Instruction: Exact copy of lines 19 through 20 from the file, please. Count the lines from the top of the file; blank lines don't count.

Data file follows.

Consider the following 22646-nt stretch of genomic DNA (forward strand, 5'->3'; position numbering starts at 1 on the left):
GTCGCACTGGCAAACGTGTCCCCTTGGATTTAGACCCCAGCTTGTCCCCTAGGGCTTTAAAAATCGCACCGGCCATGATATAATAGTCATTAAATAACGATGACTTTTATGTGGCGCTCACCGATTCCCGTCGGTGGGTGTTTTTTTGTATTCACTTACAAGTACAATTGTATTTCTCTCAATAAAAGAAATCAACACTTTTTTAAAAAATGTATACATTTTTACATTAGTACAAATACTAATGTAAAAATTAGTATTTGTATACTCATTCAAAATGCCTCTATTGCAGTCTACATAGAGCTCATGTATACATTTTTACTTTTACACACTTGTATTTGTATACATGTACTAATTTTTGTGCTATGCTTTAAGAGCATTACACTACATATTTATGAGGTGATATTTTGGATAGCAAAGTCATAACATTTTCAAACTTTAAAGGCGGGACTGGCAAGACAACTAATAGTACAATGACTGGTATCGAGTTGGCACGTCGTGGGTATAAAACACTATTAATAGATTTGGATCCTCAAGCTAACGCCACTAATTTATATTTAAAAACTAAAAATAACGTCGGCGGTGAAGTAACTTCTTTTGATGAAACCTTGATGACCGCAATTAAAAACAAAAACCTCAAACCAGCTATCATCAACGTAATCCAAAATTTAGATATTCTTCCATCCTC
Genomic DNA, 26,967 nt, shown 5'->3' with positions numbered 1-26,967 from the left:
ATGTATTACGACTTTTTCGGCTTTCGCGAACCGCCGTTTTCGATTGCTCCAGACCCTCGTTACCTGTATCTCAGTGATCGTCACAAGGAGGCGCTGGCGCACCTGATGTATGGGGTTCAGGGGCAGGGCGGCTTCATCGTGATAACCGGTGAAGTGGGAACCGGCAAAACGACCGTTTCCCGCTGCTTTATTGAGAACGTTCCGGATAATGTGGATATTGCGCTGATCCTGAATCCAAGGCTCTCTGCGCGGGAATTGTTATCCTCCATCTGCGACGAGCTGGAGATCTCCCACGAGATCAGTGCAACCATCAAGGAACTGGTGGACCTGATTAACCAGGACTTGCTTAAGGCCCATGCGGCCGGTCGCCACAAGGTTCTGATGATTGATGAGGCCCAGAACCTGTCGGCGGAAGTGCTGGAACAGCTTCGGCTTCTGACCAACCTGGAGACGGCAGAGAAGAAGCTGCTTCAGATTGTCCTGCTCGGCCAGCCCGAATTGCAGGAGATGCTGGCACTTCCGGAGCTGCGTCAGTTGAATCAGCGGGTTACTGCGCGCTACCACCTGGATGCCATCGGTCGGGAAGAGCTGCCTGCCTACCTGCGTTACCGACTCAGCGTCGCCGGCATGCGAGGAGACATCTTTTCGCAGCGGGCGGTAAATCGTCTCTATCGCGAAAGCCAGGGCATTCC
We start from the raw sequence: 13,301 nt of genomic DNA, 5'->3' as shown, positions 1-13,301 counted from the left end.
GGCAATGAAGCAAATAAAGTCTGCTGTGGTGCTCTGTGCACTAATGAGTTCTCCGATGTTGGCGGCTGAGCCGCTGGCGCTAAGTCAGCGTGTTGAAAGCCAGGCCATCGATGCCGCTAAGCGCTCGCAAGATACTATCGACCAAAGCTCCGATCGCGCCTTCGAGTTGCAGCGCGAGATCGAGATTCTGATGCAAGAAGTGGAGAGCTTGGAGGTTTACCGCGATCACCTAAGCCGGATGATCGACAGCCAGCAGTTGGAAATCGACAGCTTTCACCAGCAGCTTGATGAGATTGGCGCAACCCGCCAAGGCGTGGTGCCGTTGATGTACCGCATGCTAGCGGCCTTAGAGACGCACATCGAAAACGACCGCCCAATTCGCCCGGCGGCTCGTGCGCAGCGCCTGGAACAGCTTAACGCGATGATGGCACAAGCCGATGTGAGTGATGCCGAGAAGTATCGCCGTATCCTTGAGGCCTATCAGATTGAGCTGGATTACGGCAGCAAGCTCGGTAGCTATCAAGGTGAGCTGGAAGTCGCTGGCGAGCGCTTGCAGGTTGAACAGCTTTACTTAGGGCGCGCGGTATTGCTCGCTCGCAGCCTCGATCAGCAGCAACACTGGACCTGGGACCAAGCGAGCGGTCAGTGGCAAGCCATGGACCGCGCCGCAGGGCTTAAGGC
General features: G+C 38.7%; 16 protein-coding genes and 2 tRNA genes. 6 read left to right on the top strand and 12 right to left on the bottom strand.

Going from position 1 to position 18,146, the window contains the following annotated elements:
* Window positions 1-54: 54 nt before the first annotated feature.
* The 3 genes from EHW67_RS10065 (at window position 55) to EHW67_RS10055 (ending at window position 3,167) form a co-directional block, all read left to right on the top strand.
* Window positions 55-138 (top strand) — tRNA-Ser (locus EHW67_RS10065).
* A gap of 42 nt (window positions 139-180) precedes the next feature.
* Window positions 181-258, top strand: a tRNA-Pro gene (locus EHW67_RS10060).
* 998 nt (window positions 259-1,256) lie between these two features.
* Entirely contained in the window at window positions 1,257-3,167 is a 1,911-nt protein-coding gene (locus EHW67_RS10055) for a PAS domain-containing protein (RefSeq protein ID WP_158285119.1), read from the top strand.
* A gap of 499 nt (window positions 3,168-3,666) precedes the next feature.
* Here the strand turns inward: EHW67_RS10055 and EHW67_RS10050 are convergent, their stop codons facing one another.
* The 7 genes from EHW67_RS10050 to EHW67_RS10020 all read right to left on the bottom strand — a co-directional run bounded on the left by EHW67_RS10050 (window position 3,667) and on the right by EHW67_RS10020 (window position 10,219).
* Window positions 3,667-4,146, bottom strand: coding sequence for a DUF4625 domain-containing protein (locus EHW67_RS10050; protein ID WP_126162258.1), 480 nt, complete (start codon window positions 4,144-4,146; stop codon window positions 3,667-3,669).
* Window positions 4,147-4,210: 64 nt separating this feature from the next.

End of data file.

* Window positions 3,667-4,146, bottom strand: coding sequence for a DUF4625 domain-containing protein (locus EHW67_RS10050; protein ID WP_126162258.1), 480 nt, complete (start codon window positions 4,144-4,146; stop codon window positions 3,667-3,669).
* Window positions 4,147-4,210: 64 nt separating this feature from the next.